Yes. The Scottish Government remains fully committed to the Paris agreement. The need for international co-operation is greater than ever and the decision by President Trump to withdraw the US from the Paris agreement is short-sighted, deeply irresponsible and downright wrong. The low-carbon transition presents challenges to all countries, but it also gives important opportunities for our economy and our society, and it is vital for all countries to stay the course. The Scottish Government will demonstrate its commitment by developing proposals for an ambitious new climate change bill over the coming weeks in response to the goals of the Paris agreement.
Angela Merkel, the German Chancellor, and French President Emmanuel Macron have expressed condemnation of the US withdrawal from the accord. Does the First Minister share my view that the United Kingdom Government should have been far more robust in its response, and that Theresa May should have shown leadership on the issue, rather than lacking the backbone to stand up to President Trump?
I—like many members across the chamber, to be fair—would have very much liked the Prime Minister, on behalf of the UK, to have signed the letter that France, Germany and Italy sent to President Trump. Sometimes it feels that the Prime Minister is more concerned with not offending President Trump than with doing the right thing for this country, and that is the wrong approach.
The Paris agreement was secured through very long and difficult negotiations in 2015, following more than 20 years of international consensus building. The focus of all countries should now be on implementation. It is certainly the focus that this Government will have as we make our contribution to taking forward and fulfilling the aims of the Paris agreement.
As a society, we need to burn and to put into landfill fewer resources. However, the current draft climate change plan does not consider energy from waste. Perhaps that is because, according to the Scottish Government’s own figures, it is planning a twelvefold increase in incineration over the next five years. Layered on top of that, councils might be contracted to burn and recycle the same waste. Clearly, that cannot happen. In the interests of the Paris climate accord, will the First Minister agree with the Scottish Conservatives on a moratorium on new incinerator construction?
The draft climate change plan is just that—a draft. It is there for consultation and contributions. If the Scottish Conservatives want to make such a proposal, the Government will give it due and proper consideration.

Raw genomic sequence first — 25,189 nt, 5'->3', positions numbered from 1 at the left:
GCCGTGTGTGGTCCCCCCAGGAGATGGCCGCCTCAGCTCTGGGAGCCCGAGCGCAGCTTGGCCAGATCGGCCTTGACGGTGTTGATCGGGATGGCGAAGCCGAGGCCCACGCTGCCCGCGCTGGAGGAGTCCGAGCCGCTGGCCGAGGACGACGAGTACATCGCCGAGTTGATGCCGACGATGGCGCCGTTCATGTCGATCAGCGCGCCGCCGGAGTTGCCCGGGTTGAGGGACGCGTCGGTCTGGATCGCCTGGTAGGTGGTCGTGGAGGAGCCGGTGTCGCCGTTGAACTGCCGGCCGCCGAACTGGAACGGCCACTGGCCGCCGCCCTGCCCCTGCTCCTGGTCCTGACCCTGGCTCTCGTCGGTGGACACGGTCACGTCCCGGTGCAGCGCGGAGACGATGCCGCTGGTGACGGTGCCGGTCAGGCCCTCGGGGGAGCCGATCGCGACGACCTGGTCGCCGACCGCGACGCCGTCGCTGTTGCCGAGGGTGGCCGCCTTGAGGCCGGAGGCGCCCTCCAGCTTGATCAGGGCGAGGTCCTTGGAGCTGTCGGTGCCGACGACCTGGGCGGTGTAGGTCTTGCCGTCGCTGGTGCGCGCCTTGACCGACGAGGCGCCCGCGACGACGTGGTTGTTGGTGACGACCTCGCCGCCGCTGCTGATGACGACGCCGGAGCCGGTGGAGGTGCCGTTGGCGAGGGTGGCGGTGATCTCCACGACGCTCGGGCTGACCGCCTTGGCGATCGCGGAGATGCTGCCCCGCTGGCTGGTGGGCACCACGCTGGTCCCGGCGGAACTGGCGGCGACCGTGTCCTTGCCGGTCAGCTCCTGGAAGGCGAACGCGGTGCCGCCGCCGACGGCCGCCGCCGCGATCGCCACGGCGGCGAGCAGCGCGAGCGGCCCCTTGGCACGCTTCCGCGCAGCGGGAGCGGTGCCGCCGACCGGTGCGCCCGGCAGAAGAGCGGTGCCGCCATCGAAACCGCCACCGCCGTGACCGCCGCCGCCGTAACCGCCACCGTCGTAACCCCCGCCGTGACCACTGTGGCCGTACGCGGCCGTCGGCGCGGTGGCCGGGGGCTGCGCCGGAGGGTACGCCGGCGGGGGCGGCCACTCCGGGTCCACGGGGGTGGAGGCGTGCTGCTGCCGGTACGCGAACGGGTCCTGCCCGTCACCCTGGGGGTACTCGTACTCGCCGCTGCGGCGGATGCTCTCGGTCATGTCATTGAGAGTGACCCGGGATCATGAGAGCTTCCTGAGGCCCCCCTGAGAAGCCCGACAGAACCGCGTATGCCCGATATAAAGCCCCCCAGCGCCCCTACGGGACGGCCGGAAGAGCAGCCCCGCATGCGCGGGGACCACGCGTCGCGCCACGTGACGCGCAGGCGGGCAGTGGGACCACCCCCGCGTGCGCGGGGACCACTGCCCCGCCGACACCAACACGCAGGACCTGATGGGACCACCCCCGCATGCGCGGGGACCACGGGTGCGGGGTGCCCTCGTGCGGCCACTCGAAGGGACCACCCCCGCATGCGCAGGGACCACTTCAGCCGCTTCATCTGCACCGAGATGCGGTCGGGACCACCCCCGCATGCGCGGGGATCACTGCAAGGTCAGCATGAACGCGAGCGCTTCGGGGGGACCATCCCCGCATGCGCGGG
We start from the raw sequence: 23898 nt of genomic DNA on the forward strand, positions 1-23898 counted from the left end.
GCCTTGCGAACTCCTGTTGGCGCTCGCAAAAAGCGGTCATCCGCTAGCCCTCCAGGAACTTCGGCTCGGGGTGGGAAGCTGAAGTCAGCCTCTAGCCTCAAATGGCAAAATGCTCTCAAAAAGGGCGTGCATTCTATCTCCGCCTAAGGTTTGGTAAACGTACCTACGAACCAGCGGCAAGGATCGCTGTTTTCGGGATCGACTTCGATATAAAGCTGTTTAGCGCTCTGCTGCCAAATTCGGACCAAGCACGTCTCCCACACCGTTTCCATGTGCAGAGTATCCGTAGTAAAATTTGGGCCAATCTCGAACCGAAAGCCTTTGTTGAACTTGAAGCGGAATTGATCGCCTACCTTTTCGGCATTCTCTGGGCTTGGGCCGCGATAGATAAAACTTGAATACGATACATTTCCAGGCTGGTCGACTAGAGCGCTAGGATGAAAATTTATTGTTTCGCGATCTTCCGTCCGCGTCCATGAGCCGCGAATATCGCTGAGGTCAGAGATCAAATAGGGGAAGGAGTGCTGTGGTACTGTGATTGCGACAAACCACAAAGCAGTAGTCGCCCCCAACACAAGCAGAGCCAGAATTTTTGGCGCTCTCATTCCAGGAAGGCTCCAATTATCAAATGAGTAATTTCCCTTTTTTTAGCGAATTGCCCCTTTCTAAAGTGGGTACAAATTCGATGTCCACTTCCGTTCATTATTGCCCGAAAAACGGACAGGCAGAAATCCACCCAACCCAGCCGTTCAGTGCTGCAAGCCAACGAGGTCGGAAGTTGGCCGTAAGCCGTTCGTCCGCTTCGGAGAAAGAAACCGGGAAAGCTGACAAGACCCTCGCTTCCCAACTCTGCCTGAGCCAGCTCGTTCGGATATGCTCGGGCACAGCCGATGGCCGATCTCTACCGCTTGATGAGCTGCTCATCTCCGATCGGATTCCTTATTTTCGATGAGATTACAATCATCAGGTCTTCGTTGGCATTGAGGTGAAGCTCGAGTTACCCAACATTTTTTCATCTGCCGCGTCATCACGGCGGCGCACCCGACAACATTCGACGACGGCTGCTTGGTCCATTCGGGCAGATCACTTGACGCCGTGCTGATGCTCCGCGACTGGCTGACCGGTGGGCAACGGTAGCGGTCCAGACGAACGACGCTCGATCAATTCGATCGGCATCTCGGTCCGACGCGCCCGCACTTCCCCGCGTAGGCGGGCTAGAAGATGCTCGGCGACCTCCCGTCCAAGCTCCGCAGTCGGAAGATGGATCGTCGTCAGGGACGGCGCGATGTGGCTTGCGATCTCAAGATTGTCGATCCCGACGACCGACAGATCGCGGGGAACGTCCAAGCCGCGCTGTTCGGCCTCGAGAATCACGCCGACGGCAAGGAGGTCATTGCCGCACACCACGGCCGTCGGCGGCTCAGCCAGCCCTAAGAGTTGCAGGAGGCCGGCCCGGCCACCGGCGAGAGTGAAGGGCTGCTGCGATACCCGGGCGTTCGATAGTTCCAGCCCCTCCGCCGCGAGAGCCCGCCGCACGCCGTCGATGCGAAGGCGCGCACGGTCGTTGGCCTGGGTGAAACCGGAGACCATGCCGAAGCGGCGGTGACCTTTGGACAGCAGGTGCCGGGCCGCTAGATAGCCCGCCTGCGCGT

Our climate change plan and our draft energy strategy show ambition in this area, and they are both there for consultation so that we can move forward to a position in which we have maximum consensus as we move our country forward and do some difficult things to meet more ambitious climate change targets. We will be doing the right things for Scotland and for the whole of the world.
States, mayors, industry and the American public are all rejecting Donald Trump’s bizarre attempt to make the US into a rogue state on climate change. He will fail because fossil fuels have had their day. For every one American job in coal, there are three in renewables. Donald Trump is literally tilting at windmills. The First Minister’s US engagement strategy commits the Scottish Government to engaging with states and US agencies on tackling climate change. What is being done to deliver that commitment and what progress will be made in light of Donald Trump’s recent announcement?
A few weeks ago, I met the Governor of California and signed an agreement to commit Scotland and the state of California to working together on climate change issues. We will continue to explore opportunities to do likewise with other American states.
As I have said, I disagree strongly with the decision that President Trump took on the Paris agreement. It is important to stress that, because of the way in which the United States is governed, much of the responsibility for initiatives to tackle climate change lies with the states. States and cities in America have a big role to play and Scotland, the United Kingdom as a whole, if it chooses to, and other countries can contribute by trying to work with those cities and states to take this forward.
Scotland is very actively working in the United States and across the world with regions and cities to make sure that we are making a full contribution, and we will continue to do that.
How does the First Minister’s support for the Paris agreement match the introduction of the Air Departure Tax (Scotland) Bill, which will result in a 50 per cent reduction in charges for air passengers, which will increase carbon emissions and reduce the Scottish budget by up to £189 million?
As James Kelly is aware, the Committee on Climate Change looked specifically at the issue, and said that if we do anything, whether it be in this policy area or anywhere else, that has an adverse effect on emissions, we have a corresponding responsibility to compensate for it in other ways. The Government absolutely accepts that and it is factored into our thinking and planning on climate change.
We will continue to take the decisions that balance growing our economy and supporting business, which we all accept is vitally important for generating the economic activity and wealth that we need to support our public services, with making sure that we are doing absolutely the right things by our environment and tackling climate change. We will continue to operate in exactly that way.